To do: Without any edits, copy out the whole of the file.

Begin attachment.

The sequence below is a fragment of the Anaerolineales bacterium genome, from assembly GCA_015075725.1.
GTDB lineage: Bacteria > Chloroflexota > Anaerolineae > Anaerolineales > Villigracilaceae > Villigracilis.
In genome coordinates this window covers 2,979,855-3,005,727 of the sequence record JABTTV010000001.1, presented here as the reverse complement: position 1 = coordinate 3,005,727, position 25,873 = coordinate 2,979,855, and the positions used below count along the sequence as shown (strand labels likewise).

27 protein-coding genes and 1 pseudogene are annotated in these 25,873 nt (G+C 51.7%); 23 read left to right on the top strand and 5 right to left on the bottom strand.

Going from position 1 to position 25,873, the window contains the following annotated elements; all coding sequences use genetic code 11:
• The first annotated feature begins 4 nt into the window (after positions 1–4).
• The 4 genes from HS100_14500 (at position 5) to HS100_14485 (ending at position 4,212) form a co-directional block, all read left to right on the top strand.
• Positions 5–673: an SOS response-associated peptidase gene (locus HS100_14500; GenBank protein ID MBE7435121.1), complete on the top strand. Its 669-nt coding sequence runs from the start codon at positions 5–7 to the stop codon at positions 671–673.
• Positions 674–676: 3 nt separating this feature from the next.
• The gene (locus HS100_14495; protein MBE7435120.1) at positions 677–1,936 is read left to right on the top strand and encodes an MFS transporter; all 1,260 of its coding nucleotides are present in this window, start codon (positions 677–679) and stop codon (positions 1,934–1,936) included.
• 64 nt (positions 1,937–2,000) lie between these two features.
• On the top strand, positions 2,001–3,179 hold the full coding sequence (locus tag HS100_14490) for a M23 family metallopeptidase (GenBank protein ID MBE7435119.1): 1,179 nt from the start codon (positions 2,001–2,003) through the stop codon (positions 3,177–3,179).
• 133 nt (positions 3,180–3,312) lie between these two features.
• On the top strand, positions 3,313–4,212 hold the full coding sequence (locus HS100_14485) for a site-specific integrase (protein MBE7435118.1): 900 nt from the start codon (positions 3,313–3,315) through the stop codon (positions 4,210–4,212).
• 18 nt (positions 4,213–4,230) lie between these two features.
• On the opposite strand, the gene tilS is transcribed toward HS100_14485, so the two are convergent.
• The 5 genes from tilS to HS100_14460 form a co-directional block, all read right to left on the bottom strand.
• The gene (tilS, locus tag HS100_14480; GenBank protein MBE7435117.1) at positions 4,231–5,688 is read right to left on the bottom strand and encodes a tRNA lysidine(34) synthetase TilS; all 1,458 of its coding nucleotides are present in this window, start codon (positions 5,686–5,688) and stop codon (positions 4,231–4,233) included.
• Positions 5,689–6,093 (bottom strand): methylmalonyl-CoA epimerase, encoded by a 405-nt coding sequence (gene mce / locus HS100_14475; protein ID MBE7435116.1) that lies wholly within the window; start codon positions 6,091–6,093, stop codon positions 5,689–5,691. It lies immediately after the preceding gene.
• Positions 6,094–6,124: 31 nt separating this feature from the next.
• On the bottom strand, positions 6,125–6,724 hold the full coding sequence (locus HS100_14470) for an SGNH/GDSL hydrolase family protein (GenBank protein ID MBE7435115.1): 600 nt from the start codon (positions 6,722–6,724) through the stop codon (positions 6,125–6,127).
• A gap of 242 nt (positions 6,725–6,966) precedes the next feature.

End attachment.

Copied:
The sequence below is a fragment of the Anaerolineales bacterium genome, from assembly GCA_015075725.1.
GTDB lineage: Bacteria > Chloroflexota > Anaerolineae > Anaerolineales > Villigracilaceae > Villigracilis.
In genome coordinates this window covers 2,979,855-3,005,727 of the sequence record JABTTV010000001.1, presented here as the reverse complement: position 1 = coordinate 3,005,727, position 25,873 = coordinate 2,979,855, and the positions used below count along the sequence as shown (strand labels likewise).

27 protein-coding genes and 1 pseudogene are annotated in these 25,873 nt (G+C 51.7%); 23 read left to right on the top strand and 5 right to left on the bottom strand.

Going from position 1 to position 25,873, the window contains the following annotated elements; all coding sequences use genetic code 11:
• The first annotated feature begins 4 nt into the window (after positions 1–4).
• The 4 genes from HS100_14500 (at position 5) to HS100_14485 (ending at position 4,212) form a co-directional block, all read left to right on the top strand.
• Positions 5–673: an SOS response-associated peptidase gene (locus HS100_14500; GenBank protein ID MBE7435121.1), complete on the top strand. Its 669-nt coding sequence runs from the start codon at positions 5–7 to the stop codon at positions 671–673.
• Positions 674–676: 3 nt separating this feature from the next.
• The gene (locus HS100_14495; protein MBE7435120.1) at positions 677–1,936 is read left to right on the top strand and encodes an MFS transporter; all 1,260 of its coding nucleotides are present in this window, start codon (positions 677–679) and stop codon (positions 1,934–1,936) included.
• 64 nt (positions 1,937–2,000) lie between these two features.
• On the top strand, positions 2,001–3,179 hold the full coding sequence (locus tag HS100_14490) for a M23 family metallopeptidase (GenBank protein ID MBE7435119.1): 1,179 nt from the start codon (positions 2,001–2,003) through the stop codon (positions 3,177–3,179).
• 133 nt (positions 3,180–3,312) lie between these two features.
• On the top strand, positions 3,313–4,212 hold the full coding sequence (locus HS100_14485) for a site-specific integrase (protein MBE7435118.1): 900 nt from the start codon (positions 3,313–3,315) through the stop codon (positions 4,210–4,212).
• 18 nt (positions 4,213–4,230) lie between these two features.
• On the opposite strand, the gene tilS is transcribed toward HS100_14485, so the two are convergent.
• The 5 genes from tilS to HS100_14460 form a co-directional block, all read right to left on the bottom strand.
• The gene (tilS, locus tag HS100_14480; GenBank protein MBE7435117.1) at positions 4,231–5,688 is read right to left on the bottom strand and encodes a tRNA lysidine(34) synthetase TilS; all 1,458 of its coding nucleotides are present in this window, start codon (positions 5,686–5,688) and stop codon (positions 4,231–4,233) included.
• Positions 5,689–6,093 (bottom strand): methylmalonyl-CoA epimerase, encoded by a 405-nt coding sequence (gene mce / locus HS100_14475; protein ID MBE7435116.1) that lies wholly within the window; start codon positions 6,091–6,093, stop codon positions 5,689–5,691. It lies immediately after the preceding gene.
• Positions 6,094–6,124: 31 nt separating this feature from the next.
• On the bottom strand, positions 6,125–6,724 hold the full coding sequence (locus HS100_14470) for an SGNH/GDSL hydrolase family protein (GenBank protein ID MBE7435115.1): 600 nt from the start codon (positions 6,722–6,724) through the stop codon (positions 6,125–6,127).
• A gap of 242 nt (positions 6,725–6,966) precedes the next feature.